Reflect on the past year without wife, mother
By SARAH DOOLITTLE
Four Points News
Meals, laundry, house cleaning, yard care, carpooling and comforting are some of the many ways neighbors, family and friends helped and continue to help the Brown family while they learn to live without Mara, a devoted wife and mother who died unexpectedly in 2015.
“The first day after (Mara died), people were lining up to do stuff, and I was like, I can handle this. I can suck it up,” explained Steve Brown, a former Army man. “And after about 30 seconds I said, I can’t handle this. I don’t know what I’m doing. I don’t even know what help I need.”
Steve and their four children, Riley, 15, Mary Cate,13, Eleanor, 11 and Sam, 9, marked the one year anniversary of the death Mara a couple of months ago.
To thank their community for the outpouring of support received in the wake of Mara’s death at age 47, the family hosted an open house barbecue on the Aug. 13 anniversary that was attended by over 150 people.
“Healing in helping”
Sitting at the family dining table with daughter Mary Cate, it is clear to see that the events of the past year have changed Steve and his children in ways they did not expect.
“I’ve seen a side of humankind that I really didn’t know was there,” said Steve. ““The (kids’ friends) have been wonderful, the neighborhood, the whole Four Points area, our extended families… Everybody wants to help in some sort of way because everybody feels some sort of a pain, and as I say, there’s healing in helping.”
Furthermore, by losing his wife Steve quickly discovered, “all the stuff Mara used to do. I had no idea what was going on in the background. The school stuff and the sports… It’s something else.”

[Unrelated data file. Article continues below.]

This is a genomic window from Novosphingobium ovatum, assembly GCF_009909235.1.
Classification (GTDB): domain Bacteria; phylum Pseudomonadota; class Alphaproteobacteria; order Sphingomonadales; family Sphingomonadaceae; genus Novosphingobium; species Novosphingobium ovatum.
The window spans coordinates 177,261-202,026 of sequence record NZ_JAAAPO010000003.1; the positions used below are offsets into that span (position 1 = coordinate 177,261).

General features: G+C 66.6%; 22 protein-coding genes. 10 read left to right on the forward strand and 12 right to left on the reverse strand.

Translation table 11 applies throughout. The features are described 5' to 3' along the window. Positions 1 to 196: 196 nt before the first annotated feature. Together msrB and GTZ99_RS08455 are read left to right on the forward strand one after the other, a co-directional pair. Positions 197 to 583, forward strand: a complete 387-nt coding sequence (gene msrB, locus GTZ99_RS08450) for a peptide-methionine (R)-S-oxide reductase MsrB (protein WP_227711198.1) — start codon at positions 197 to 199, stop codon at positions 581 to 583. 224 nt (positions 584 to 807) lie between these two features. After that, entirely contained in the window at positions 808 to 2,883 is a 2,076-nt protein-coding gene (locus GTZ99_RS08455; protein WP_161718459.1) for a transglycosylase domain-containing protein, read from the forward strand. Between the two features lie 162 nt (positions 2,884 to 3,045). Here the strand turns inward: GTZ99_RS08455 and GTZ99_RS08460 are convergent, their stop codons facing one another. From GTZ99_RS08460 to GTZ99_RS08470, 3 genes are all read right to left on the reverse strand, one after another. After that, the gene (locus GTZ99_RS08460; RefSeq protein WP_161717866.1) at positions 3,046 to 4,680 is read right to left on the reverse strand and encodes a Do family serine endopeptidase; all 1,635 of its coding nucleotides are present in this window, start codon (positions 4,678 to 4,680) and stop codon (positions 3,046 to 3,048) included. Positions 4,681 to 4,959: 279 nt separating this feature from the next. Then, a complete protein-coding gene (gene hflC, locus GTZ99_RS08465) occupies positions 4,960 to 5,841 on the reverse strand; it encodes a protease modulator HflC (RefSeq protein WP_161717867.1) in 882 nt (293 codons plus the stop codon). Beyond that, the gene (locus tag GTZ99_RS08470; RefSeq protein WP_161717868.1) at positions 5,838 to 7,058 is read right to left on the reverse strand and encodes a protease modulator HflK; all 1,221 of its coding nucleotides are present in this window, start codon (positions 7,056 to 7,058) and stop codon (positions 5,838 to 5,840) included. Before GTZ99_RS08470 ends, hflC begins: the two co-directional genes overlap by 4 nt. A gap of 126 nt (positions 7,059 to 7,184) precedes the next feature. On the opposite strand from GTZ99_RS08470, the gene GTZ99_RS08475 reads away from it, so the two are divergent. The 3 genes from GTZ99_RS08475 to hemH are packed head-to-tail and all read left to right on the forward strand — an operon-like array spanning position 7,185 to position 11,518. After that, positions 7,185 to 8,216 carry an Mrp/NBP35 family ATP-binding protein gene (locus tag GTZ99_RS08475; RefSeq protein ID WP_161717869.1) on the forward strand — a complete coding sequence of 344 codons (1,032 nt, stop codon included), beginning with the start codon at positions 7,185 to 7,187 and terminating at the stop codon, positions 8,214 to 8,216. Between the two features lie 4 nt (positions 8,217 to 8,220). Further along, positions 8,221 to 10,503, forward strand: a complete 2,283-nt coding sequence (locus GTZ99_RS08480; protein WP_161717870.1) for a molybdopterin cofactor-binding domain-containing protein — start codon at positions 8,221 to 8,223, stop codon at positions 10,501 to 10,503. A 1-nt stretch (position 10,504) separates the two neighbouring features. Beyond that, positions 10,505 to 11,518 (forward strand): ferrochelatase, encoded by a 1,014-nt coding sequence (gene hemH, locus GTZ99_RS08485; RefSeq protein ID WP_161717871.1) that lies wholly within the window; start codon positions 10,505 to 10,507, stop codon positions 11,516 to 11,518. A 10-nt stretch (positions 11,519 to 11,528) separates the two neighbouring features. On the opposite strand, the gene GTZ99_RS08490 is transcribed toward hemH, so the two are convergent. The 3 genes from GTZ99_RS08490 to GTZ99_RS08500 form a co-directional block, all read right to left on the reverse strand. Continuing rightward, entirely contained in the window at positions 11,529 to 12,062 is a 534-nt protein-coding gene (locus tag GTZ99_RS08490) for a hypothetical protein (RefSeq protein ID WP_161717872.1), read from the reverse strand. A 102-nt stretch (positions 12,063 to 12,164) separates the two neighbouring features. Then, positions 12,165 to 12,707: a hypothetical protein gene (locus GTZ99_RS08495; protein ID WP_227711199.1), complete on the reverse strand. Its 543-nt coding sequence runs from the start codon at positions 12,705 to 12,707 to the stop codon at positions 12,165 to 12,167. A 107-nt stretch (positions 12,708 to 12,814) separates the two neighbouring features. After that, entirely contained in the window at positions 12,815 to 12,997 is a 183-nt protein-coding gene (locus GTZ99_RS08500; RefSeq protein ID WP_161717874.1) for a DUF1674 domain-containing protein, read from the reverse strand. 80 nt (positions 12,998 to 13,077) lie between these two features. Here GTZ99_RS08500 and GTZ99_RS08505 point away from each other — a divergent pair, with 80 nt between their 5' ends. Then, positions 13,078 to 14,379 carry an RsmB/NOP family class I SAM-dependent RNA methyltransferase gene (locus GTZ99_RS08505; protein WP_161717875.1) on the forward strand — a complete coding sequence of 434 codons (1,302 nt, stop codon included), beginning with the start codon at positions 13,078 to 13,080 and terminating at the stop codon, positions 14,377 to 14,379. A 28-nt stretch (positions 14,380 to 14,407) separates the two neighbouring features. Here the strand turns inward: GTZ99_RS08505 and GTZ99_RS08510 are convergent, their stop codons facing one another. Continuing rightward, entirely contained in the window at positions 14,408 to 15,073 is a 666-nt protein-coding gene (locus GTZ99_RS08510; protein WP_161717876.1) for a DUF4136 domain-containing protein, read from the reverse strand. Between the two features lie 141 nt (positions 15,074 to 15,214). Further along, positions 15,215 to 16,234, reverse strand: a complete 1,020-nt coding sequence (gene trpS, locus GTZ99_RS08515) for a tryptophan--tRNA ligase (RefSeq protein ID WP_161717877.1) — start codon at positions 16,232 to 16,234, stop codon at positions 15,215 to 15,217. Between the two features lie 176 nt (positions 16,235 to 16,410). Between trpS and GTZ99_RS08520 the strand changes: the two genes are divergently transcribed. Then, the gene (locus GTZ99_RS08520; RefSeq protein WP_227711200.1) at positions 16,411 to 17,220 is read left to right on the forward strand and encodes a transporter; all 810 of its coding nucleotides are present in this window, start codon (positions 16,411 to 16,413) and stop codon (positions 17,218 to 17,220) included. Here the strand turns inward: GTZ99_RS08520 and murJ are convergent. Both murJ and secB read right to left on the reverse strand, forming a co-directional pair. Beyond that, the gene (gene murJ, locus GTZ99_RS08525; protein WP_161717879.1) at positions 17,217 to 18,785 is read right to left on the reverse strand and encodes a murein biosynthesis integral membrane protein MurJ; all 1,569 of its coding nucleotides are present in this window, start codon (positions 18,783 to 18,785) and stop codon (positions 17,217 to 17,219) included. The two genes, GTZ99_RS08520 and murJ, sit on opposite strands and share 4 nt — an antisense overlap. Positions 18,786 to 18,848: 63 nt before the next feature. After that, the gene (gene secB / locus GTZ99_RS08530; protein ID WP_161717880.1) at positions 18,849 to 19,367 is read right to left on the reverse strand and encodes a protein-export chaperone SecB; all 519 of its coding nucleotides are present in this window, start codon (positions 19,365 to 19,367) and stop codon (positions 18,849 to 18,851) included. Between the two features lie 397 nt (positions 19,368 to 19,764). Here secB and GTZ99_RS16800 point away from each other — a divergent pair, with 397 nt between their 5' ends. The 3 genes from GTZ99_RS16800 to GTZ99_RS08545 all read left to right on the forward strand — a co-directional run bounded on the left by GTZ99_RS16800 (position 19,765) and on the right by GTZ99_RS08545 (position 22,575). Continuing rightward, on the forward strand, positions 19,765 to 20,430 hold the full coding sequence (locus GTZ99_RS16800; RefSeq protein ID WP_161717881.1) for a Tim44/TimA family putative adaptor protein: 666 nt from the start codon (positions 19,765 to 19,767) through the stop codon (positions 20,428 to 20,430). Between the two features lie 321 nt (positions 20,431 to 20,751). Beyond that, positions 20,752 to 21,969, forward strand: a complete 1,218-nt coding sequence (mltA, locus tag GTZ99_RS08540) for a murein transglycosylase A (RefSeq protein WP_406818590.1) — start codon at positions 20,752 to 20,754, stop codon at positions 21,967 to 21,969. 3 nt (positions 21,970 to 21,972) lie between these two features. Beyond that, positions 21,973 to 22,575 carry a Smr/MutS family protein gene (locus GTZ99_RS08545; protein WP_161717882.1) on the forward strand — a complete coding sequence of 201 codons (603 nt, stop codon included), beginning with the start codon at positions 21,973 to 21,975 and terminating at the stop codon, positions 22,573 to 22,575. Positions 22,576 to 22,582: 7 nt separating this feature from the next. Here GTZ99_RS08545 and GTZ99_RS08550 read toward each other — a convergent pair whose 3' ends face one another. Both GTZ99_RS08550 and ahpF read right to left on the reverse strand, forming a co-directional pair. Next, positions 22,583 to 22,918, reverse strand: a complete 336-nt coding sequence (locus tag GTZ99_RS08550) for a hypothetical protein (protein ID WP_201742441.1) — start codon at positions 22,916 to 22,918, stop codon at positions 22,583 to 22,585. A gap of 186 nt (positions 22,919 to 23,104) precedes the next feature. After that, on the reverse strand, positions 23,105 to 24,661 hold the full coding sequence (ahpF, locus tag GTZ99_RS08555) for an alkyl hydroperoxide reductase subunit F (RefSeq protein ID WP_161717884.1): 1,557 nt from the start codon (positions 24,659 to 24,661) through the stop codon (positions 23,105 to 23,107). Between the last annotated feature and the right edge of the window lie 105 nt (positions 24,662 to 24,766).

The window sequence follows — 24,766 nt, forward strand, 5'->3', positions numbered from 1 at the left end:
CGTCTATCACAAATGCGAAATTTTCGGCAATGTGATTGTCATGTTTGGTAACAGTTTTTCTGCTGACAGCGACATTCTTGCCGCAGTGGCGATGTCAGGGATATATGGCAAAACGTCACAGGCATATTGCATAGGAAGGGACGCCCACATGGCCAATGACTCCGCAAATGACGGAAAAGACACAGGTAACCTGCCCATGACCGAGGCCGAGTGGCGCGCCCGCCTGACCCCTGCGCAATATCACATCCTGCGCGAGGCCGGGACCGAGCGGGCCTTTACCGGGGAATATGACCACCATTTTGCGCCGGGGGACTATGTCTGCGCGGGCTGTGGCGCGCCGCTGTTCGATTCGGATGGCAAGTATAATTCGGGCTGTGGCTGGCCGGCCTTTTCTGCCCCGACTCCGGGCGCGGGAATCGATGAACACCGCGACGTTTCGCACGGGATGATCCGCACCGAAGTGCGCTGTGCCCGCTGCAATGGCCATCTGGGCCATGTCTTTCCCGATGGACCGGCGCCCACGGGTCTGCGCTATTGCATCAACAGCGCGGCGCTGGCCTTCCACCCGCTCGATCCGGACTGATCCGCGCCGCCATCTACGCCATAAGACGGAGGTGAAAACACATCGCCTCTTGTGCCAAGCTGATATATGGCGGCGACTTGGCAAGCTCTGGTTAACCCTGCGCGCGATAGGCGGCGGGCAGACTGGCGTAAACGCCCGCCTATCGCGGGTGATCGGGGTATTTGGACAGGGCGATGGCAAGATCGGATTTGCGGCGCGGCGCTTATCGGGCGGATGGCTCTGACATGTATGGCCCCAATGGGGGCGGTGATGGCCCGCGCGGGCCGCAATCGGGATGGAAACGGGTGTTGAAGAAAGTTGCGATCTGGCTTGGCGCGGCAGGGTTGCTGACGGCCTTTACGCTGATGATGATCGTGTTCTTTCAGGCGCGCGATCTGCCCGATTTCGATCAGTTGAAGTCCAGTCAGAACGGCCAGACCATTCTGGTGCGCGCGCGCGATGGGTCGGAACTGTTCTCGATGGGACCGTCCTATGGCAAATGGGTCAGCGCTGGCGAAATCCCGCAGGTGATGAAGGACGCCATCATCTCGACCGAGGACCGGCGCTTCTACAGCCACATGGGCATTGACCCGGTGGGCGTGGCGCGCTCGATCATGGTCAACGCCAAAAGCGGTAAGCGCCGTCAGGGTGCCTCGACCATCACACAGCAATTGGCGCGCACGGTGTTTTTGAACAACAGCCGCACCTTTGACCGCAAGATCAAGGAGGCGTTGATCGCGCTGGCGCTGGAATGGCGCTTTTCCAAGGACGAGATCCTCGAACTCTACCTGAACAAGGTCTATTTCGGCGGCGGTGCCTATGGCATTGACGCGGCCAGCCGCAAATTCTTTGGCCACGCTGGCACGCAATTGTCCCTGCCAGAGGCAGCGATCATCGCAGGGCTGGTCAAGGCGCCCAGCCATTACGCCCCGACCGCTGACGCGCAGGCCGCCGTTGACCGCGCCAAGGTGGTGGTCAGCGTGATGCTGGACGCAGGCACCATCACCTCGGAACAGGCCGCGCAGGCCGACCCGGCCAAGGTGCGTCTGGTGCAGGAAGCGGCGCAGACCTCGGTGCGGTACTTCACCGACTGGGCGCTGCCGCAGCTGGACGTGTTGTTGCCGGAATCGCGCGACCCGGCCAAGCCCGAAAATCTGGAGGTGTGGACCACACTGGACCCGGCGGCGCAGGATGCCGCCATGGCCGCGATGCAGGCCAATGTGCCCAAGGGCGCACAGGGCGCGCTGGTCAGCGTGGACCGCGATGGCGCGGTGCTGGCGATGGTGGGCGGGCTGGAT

Neighbor Darla Fisk, who lost her own mother when she was just 10, stepped up with others to coordinator care for the family as soon as it became clear that, for everything they needed, the community was ready to provide concrete support and resources.
As Fisk explains, “What I think both Steve and I were not expecting is the overwhelming outpouring of support from our community.” An online care calendar helped to coordinate carpools, the children’s activities, meal deliveries, the family’s laundry, donations toward housekeeping services and lawn care, much of which is still ongoing.
For Fisk, who wasn’t close with Mara beyond friendly neighborly exchanges, the urge to help came in part from her own experiences. “When I saw the children’s faces, I saw my own and my younger brother and sister’s. I knew what they were going through.”
That same personal connection is what the kids found this summer at Camp Brave Heart, a free program established through Hospice Austin specifically for children who have lost a parent. The family has also appreciated the support of their schools and church, St. Thomas More Catholic Church.